I’m interested in how my relationship with my body will change after delivery. Will I still be in awe as it feeds my son, or will I feel let down if I’m not able to breastfeed? Will my dislike of my body come back when we try to get pregnant again, or will I remember the miracle it’s already preformed? I’m trying to be on better terms with my body, but old scars don’t heal, and it’s hard to forget what happened in the past.

    • The weather is still pretty cold here, so I’m able to hide my stomach most of the time, thankfully. And I have a really big purse for when I don’t have a coat. 🙂

      I have been thinking about post-baby body image, too. I worry mostly about breastfeeding and trying to get pregnant again. I’m trying to get used to the idea that we may have only one child, and that I could be okay with that.

  2. Awe – I’m with you, rock that bump! Celebrate it! I was one of the few struggling with infertility (before I got pregnant) who actually really loved it when other infertiles/endo sisters FINALLY got pregnant (there was always a touch of jealousy too, but a healthy touch). It filled me with hope! It still does! In the beginning I felt horrible writing about my pregnancy even, but then I realized this may be my only shot. With that said, your sensitivity to others in the trenches IS appreciated, I’m sure, but I’m also glad to hear that your loving and embracing your new, miraculous body. It’s all pretty amazing!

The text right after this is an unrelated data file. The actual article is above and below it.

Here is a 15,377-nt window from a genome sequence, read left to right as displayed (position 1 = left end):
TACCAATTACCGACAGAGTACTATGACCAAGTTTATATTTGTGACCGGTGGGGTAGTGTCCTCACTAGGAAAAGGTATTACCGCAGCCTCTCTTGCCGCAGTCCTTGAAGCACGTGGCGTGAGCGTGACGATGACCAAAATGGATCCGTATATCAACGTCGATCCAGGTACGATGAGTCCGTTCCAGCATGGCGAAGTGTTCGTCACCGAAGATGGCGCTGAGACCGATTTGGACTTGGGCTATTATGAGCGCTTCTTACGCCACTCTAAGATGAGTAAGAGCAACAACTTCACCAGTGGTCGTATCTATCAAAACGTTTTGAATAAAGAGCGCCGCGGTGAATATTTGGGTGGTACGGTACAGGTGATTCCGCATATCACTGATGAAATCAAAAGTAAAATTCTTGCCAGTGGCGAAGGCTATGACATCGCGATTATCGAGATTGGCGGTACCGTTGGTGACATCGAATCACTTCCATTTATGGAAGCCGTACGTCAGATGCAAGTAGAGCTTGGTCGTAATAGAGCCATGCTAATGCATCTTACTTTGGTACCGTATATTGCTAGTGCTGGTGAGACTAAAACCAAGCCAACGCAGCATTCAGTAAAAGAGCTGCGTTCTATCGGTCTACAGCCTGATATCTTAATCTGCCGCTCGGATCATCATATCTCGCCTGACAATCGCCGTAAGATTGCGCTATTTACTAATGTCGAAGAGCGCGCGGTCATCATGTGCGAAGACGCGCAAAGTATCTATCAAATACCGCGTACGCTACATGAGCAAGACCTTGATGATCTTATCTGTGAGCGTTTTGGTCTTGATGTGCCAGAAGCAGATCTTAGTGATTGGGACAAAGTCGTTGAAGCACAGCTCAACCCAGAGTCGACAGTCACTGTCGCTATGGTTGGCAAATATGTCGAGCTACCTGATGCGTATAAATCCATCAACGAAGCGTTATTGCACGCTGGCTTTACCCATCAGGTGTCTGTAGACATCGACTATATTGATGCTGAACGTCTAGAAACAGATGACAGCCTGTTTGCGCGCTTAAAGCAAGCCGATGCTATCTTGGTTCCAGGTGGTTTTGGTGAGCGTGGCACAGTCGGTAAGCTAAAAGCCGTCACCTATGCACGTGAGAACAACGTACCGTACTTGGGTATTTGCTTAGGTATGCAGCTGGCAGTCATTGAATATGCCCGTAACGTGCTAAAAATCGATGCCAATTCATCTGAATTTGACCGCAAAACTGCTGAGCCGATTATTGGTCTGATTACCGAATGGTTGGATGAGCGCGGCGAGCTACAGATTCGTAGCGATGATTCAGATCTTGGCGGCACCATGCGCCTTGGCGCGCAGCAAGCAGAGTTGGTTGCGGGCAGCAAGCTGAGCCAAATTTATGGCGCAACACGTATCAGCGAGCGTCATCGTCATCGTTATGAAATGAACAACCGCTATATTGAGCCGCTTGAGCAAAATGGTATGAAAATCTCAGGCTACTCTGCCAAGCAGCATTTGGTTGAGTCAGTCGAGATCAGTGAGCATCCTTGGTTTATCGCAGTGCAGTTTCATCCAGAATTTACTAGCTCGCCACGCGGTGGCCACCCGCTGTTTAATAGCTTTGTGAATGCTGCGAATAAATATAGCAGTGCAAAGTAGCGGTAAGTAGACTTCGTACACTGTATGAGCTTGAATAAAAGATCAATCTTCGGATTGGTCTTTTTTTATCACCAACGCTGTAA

3. I wrote this exact post- except yours is more eloquent. Having been on the bigger side/overweight for a while, it was weird to buy shirts that showed off my stomach. I also was worried that I would hurt another infertile that saw me on the street. In the end, there is nothing you can do to hide the bump!

  4. I hope that as this pregnancy progresses you are more able to enjoy it and celebrate the amazing thing that your body is doing. I cannot wait to be able to look at my growing body and watch with amazement as we finally see my tummy swell as our forever baby grow. You give me hope that this can still happen for me. You deserve to enjoy this moment after all you’ve been through x

  5. I felt much the same way about inadvertently flaunting my belly when there was the possibility of causing someone else pain. I even wished for some kind of sign I could hang around my neck to let everyone know that my pregnancy did not come easily. But you should be in awe of what your amazing body is doing now!

    • I thought about the sign, too. Honestly though, based on my own reactions in the past, it probably wouldn’t matter. I would still feel jealous. Plus, I kind of needed to feel that way. Crazy as it sounds, it was a helpful part of the grieving process.

  6. Hey Kitten, I hope you feel confident and can wear your well earned baby bump in public as the weather warms up. There was a time when seeing all those bellies bothered me, especially in the spring when they all come out all of a sudden. But now instead I silently wish them well (because I would never wish on them the hardships i’ve been through) and tell myself that, that will be me soon. It helps to ease the pain and takes that negative emotion and puts a nicer one in it’s place.